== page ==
And in response to a question about the possibility of more flexible disbursement schedules, he wrote:
“We have heard this from our sellers as an ask and while not available for the initial launch, is something we’re looking at.”
A seller replied, “Many banks limit the number of transactions allowed per month,…After that, a fee is assessed for each transaction. I will have to find a new BANK, and open a new account, once this change becomes mandatory. Not a happy camper!”
(We can attest to this, though the number of transactions allowed per month can vary greatly depending on the bank and type of account.)
Mehta also made clear that while eBay would disburse funds to sellers’ bank accounts, it would continue to require they use PayPal for paying for shipping labels. “The shipping label purchase procedure stays the same as it is today – you will use your PayPal account to purchase labels.”
That prompted more questions. A moderator facilitating the discussion reiterated: “You will not be able to use funds from sales for postage and eBay purchases.”
That’s a major sticking point for sellers due to cash flow issues. Currently, when a buyer pays for an item using PayPal, the seller has immediate access to those funds, which they can then use to pay for the shipping label – and other expenses, for that matter.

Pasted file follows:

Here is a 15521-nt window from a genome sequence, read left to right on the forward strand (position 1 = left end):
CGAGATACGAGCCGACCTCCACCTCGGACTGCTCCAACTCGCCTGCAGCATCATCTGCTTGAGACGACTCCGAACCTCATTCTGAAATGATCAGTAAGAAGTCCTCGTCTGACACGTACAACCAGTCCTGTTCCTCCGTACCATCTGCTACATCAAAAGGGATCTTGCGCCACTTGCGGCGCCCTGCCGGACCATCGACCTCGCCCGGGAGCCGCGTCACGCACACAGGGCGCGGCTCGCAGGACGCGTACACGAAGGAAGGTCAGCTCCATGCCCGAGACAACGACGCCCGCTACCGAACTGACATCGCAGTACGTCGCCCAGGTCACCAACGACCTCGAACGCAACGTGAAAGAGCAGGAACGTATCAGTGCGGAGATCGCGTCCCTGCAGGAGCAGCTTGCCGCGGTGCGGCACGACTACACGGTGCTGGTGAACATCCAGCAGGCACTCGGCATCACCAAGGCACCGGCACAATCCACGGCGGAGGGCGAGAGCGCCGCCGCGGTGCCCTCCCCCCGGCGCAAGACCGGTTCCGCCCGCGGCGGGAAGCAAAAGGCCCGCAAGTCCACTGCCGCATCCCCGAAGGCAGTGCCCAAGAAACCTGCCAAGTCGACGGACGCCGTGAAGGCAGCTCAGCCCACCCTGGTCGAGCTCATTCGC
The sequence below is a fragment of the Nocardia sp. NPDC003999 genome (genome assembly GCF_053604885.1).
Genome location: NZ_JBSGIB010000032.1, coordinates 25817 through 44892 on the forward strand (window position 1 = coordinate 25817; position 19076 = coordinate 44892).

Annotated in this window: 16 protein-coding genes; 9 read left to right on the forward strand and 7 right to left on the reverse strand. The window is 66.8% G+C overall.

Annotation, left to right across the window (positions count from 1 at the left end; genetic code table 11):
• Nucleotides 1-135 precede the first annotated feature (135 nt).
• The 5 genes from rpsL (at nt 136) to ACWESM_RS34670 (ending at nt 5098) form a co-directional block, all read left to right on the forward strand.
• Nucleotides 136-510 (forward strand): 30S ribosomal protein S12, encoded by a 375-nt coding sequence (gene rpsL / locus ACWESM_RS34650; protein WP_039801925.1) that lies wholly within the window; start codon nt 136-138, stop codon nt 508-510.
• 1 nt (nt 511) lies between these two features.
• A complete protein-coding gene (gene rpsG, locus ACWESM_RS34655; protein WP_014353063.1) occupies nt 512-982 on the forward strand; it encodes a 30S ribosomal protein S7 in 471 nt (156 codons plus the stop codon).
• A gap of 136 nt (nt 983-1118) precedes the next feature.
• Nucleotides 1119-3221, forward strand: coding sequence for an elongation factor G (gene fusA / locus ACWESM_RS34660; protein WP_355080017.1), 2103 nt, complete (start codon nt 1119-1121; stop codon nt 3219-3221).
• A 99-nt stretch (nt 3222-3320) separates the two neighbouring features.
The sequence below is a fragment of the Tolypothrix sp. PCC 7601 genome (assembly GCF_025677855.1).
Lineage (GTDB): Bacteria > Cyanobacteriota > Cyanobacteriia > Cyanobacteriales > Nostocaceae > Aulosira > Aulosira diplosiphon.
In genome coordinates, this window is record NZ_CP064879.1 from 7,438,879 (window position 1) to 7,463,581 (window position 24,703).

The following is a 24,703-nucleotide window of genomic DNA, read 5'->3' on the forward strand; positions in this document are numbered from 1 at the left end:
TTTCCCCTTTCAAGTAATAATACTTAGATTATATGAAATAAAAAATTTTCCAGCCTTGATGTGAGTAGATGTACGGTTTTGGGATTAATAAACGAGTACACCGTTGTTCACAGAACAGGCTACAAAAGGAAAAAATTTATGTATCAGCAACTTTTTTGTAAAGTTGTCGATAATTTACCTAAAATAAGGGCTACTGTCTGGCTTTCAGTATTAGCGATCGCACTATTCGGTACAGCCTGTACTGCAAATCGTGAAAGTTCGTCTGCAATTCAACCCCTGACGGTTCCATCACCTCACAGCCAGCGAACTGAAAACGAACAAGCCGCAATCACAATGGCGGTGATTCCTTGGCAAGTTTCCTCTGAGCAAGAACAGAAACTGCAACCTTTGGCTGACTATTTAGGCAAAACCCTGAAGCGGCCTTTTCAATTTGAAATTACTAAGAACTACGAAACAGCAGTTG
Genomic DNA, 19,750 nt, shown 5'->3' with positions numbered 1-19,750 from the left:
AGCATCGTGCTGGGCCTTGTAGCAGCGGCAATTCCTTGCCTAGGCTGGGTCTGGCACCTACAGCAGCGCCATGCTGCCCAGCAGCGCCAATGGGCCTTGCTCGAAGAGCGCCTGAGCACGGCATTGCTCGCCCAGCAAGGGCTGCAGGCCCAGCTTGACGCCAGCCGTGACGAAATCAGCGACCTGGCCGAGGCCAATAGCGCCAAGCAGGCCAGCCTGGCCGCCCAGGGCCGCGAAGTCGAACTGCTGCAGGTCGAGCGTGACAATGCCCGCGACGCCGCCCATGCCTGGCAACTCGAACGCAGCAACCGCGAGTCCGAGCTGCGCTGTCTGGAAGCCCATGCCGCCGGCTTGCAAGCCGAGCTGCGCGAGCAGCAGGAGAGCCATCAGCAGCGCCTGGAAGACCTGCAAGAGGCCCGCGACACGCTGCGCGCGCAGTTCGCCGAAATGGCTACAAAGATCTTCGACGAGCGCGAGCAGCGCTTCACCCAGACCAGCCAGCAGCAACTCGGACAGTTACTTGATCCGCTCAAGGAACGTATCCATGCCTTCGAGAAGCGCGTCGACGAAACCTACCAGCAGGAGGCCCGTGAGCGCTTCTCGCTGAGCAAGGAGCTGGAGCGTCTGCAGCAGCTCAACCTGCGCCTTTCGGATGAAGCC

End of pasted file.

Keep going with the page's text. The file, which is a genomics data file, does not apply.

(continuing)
That could make more sellers open to the idea of using third-party postage systems. Stamps.com and Endicia, for example, allow sellers to pay for postage using their credit card or ACH, with a $10 minimum postage purchase (prefunding is a requirement). Using a credit card takes off the cash flow pressure while enabling sellers to accrue credit card reward points.
In response to concerns about the lag time between having to pay for shipping and receiving payments for an order, Mehta suggested sellers consider getting a loan through Square Capital, with whom eBay conveniently partnered with recently – we’re not sure if eBay gets referral fees or other compensation through the deal.
Mehta also clarified some terminology – what is rolling out this month is not a beta test, but rather, “It’s the initial launch of a multi year initiative to bring to life our vision on managing payments.”
As many readers know from our previous coverage, PayPal will not be a payment method for buyers in the initial launch of managed payments – credit and debit cards and Apple Pay will be the only payment options offered. “Offering PayPal as a form of payment is a top priority for us and will be added by the summer of 2019,” Mehta said.
“In the end state, buyers will have a number of choices including debit card, credit card, PayPal, apple pay and other common forms of payments. Sellers will have a simpler one stop place with consolidated reporting, fees, dedicated customer support for all their eBay sales.”